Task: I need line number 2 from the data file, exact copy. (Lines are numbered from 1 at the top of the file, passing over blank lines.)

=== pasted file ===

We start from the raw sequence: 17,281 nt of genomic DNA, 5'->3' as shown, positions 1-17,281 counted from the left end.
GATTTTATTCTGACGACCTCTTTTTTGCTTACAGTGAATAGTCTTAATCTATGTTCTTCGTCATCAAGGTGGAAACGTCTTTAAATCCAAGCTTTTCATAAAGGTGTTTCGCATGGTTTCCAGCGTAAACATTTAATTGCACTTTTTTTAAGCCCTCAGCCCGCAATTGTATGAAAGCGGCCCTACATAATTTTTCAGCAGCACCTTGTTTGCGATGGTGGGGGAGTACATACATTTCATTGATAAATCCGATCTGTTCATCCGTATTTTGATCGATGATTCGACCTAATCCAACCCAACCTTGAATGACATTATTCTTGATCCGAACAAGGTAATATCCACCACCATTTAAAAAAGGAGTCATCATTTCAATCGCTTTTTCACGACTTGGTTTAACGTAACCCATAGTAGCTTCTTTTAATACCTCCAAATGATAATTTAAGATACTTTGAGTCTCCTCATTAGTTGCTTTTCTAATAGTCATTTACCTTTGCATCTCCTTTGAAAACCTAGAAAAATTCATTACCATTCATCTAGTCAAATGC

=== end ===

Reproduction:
GATTTTATTCTGACGACCTCTTTTTTGCTTACAGTGAATAGTCTTAATCTATGTTCTTCGTCATCAAGGTGGAAACGTCTTTAAATCCAAGCTTTTCATAAAGGTGTTTCGCATGGTTTCCAGCGTAAACATTTAATTGCACTTTTTTTAAGCCCTCAGCCCGCAATTGTATGAAAGCGGCCCTACATAATTTTTCAGCAGCACCTTGTTTGCGATGGTGGGGGAGTACATACATTTCATTGATAAATCCGATCTGTTCATCCGTATTTTGATCGATGATTCGACCTAATCCAACCCAACCTTGAATGACATTATTCTTGATCCGAACAAGGTAATATCCACCACCATTTAAAAAAGGAGTCATCATTTCAATCGCTTTTTCACGACTTGGTTTAACGTAACCCATAGTAGCTTCTTTTAATACCTCCAAATGATAATTTAAGATACTTTGAGTCTCCTCATTAGTTGCTTTTCTAATAGTCATTTACCTTTGCATCTCCTTTGAAAACCTAGAAAAATTCATTACCATTCATCTAGTCAAATGC